Yes, this type of layout paradigm is referred to as "docker" (not to be confused with the virtualisation containers). Examples for frameworks that implement the docker paradigm are PhosphorJS, wcDocker or dockspawn A similar approach (without the re-ordering) is provided by jQuery Layout and ExtJS
Depending on your usecase you might also prefer Gridster, Masonry or Isotope. To our knowledge there isn't another layout manager / framework that supports browser based multi window / multi screen webapps.
I wish I knew. If you’re an Angular 2 Guru your contribution would be very welcome. Please find an associated Github issue here.
Fork the Github repo and raise a pull request. There aren’t any other hard rules for contributions, just try to stick to the coding style. Oh, and don’t be disappointed if you submit a pull request that fundamentally changes GoldenLayout’s behaviour or breaks backwards compatibility and it gets rejected – GoldenLayout is used by a large number of giant institutions that have come to rely on it and maintaining compatibility is a priority.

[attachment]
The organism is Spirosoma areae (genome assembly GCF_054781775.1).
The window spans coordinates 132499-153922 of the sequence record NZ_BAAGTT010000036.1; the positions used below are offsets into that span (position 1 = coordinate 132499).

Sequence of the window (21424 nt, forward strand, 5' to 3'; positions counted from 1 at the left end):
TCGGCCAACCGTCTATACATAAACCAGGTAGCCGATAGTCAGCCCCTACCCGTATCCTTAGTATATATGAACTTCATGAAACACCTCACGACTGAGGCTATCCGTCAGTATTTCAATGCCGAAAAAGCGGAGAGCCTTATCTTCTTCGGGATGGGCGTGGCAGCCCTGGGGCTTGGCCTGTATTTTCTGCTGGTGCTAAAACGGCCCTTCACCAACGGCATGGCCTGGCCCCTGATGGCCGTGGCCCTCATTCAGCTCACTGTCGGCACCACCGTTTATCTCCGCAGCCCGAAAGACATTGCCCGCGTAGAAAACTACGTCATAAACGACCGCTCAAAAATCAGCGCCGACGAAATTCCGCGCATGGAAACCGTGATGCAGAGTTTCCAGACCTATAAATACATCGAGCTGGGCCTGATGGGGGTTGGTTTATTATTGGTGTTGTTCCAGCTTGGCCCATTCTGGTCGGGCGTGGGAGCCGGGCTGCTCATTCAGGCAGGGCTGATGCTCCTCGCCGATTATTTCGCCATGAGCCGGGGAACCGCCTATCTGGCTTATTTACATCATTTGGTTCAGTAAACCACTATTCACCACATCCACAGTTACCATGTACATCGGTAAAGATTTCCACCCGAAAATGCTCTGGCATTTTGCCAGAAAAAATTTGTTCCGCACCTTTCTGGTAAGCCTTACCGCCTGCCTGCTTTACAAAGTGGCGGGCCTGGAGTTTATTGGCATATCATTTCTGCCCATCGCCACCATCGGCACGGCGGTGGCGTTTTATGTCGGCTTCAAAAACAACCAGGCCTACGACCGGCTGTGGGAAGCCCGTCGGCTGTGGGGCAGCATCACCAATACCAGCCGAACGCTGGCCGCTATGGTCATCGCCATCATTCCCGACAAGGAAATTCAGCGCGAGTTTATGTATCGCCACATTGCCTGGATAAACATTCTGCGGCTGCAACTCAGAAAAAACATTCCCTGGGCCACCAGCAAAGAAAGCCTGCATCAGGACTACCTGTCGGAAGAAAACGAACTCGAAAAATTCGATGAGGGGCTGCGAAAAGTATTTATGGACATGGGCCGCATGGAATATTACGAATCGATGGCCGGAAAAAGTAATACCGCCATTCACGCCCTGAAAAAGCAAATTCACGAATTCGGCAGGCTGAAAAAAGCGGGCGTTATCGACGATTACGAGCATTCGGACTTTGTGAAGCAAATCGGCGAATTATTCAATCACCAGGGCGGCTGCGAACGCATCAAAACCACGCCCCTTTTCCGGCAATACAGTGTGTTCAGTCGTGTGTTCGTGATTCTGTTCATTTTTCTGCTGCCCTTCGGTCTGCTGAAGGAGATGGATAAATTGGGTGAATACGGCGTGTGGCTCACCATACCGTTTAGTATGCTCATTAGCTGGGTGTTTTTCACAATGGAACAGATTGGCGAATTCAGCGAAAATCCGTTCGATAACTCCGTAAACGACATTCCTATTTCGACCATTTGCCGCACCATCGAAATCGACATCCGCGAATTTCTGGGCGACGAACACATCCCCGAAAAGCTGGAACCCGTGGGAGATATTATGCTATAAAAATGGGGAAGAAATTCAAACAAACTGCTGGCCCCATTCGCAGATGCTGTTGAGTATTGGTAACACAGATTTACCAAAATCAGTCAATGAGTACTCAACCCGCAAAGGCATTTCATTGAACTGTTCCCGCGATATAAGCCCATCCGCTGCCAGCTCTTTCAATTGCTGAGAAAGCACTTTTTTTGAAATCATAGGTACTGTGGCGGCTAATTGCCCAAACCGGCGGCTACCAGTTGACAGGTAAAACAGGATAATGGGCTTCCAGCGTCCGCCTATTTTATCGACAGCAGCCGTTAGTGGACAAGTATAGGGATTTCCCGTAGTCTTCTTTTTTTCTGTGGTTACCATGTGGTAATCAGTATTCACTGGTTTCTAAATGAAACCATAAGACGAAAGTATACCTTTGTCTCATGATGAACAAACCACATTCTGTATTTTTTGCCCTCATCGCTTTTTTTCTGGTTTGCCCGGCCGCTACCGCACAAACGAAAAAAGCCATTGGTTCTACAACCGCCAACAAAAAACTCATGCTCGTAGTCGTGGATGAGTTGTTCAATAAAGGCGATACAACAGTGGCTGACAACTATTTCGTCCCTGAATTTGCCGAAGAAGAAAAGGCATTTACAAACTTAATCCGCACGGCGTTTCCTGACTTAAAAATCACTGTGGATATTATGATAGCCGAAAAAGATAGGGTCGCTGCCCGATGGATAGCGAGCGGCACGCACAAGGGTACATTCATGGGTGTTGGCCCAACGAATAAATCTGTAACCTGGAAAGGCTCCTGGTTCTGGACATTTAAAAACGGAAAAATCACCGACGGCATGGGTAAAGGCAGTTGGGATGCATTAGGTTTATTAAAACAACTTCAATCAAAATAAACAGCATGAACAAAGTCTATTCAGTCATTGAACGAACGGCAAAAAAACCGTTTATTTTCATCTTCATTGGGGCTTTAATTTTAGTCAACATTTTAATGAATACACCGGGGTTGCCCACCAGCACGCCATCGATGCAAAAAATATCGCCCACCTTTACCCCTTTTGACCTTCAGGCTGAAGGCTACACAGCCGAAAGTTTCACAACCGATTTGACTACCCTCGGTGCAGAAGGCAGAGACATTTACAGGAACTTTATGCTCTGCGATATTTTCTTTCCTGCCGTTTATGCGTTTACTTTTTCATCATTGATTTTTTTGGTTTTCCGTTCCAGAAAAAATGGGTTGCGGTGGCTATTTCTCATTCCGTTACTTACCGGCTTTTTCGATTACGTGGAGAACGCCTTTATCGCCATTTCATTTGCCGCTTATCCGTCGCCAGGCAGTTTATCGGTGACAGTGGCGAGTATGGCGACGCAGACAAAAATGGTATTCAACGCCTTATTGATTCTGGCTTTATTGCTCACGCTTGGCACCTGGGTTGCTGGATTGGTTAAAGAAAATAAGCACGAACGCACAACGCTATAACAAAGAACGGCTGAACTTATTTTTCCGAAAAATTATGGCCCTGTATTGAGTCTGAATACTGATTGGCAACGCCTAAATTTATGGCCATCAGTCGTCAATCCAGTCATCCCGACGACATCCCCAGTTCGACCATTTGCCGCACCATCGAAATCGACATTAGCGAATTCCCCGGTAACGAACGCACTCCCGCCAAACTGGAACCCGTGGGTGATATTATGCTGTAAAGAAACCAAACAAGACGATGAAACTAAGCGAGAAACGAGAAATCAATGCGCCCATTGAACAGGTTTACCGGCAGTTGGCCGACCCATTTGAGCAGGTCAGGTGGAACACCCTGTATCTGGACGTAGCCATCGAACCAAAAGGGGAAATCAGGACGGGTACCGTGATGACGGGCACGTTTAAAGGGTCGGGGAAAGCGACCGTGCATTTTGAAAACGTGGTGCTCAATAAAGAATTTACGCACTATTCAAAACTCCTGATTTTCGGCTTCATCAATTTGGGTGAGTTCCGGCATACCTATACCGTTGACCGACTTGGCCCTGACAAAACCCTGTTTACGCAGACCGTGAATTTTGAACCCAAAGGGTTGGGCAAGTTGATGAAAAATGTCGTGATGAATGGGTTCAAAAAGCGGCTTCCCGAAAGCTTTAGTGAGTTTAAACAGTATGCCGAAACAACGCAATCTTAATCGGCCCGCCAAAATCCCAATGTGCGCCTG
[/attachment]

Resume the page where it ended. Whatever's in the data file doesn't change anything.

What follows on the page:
The second (optional) argument for the GoldenLayout constructor isa dom element the layout should be rendered into.
I'm afraid so. Whenever an iFrame is repositioned within the DOM it reloads. There is unfortunately little GoldenLayout can do about that.
GoldenLayout doesn’t actually move the DOM element to a new window. Instead, it takes its current state, saves it in local storage, destroys the old component and opens a new window at the size and position that the component used to be at (plus/minus a bit – depending on which browser you’re using and how many toolbars etc. you have installed, inner and outer window sizes will differ).
The new window has the same URL as the old window plus a GET-parameter containing the localstorage item key that the old component’s state / window configuration can be found under. The GoldenLayout instance in the new window detects the presence of this parameter and launches GoldenLayout with it as a configuration.
Yes, GoldenLayout used to be only available under a GPL license – which requires the licensee to release their source code under the same license. As this wasn’t an option for most enterprise customers, a paid for proprietary license was offered as well. Whilst being commercially successful, there were two things that bothered me about this: